How to get your Hong Kong Dollar

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Where can I use Hong Kong Dollar?

Hong Kong is bustling metropolis that combines high rise buildings with traditional street markets and temples. You have a large expat population, good shopping, fantastic nightlife, and delicious food. It’s one of my favorite cities in the world and I never get tired of visiting!

How much spending money will you need for Hong Kong?

Hong Kong isn’t cheap, but since it’s such a diverse and massive city, there’s something here for every budget and preference!

On a backpacking budget, you should plan to spend 315-475 ($40-60 USD). This is a suggested budget assuming you’re staying in a hostel dorm, eating fast food occasionally but mainly cooking your own meals, using public transportation, and participating in basic activities like visiting museums.

On a mid-range of budget of 785-1,215 HKD ($100-155 USD) per day, you can stay in budget hotels, take buses between destinations, eat fast food, and do more excursions.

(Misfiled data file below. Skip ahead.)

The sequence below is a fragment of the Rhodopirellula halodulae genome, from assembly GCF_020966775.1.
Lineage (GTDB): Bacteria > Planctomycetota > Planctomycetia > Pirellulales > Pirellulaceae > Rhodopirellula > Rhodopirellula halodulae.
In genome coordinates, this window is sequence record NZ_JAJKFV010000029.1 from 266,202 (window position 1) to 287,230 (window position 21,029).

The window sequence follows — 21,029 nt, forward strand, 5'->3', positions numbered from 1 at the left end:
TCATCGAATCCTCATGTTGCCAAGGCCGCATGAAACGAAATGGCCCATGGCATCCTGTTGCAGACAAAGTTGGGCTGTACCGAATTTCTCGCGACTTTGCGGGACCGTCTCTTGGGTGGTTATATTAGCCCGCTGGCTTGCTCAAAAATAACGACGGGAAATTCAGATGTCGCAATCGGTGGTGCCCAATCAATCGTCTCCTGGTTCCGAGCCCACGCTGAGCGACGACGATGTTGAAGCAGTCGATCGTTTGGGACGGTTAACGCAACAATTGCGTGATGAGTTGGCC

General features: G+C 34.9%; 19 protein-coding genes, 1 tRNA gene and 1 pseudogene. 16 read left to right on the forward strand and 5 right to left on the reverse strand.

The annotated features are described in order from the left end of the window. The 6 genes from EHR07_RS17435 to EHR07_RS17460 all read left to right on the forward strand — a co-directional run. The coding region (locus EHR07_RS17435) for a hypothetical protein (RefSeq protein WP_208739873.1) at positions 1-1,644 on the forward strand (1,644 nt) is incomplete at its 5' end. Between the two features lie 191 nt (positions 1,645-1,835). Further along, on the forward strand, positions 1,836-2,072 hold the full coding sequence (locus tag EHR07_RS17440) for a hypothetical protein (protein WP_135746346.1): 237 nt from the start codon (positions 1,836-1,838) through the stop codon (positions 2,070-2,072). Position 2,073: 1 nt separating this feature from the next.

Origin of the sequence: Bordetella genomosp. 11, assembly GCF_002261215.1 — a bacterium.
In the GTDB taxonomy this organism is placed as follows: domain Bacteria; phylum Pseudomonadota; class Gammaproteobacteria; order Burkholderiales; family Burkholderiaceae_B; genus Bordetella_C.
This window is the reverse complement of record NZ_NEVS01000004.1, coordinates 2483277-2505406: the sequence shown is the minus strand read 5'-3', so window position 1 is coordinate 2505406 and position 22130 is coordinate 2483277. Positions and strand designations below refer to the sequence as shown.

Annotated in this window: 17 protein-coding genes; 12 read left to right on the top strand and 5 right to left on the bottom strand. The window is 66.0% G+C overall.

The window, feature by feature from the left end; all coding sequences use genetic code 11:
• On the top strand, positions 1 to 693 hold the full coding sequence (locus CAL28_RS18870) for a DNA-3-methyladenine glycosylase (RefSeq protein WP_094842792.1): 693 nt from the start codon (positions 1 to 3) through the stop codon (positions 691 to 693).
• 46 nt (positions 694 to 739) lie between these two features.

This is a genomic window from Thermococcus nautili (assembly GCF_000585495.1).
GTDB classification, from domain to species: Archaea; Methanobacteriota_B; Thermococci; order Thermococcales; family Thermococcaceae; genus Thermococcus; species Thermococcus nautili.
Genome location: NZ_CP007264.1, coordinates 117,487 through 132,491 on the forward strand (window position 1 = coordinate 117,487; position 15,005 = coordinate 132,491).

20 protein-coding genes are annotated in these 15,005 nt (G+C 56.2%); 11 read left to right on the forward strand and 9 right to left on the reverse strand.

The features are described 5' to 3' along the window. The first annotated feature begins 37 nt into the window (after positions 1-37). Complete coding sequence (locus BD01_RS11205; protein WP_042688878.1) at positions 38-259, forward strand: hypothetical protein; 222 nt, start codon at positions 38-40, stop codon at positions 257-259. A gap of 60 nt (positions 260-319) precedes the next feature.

Here’s how much you can expect to pay for things in Hong Kong:

  • Meal for 2 in a mid-range restaurant: 400 HK$ (£40)
  • Bottle of water: 7.90 HK$ (80p)
  • Bottle of domestic beer: 50 HK$ (£5)
  • Cappuccino: 36 HK$ (£3.50)
  • Bottle of wine in a supermarket: 120 HK$ (£12)
  • One-way ticket on public transport: 10 HK$ (£1)

Budget your Hong Kong trip

Hong Kong packs a lot of activities into a small amount of space — and that space is expensive! Prices here are much high than mainland China (as well as most of Asia) but there are still some ways you can save money.

Low budget

Medium budget

High budget

Overall budget for 1 day pp: KH$ 300 (£30)

Overall budget for 1 day pp: HK$ 1,520 (£150)

Overall budget for 1 day pp: More than HK$ 12,130 (£1200)

Food, drink & accommodation in budget

  • Meal per one: HK$ 50 (£5)
  • Cheap hostel room: HK$ 150 (£15)
  • Beer: HK$ 50 (£5)
  • Coffee: HK$ 36 (£3.50)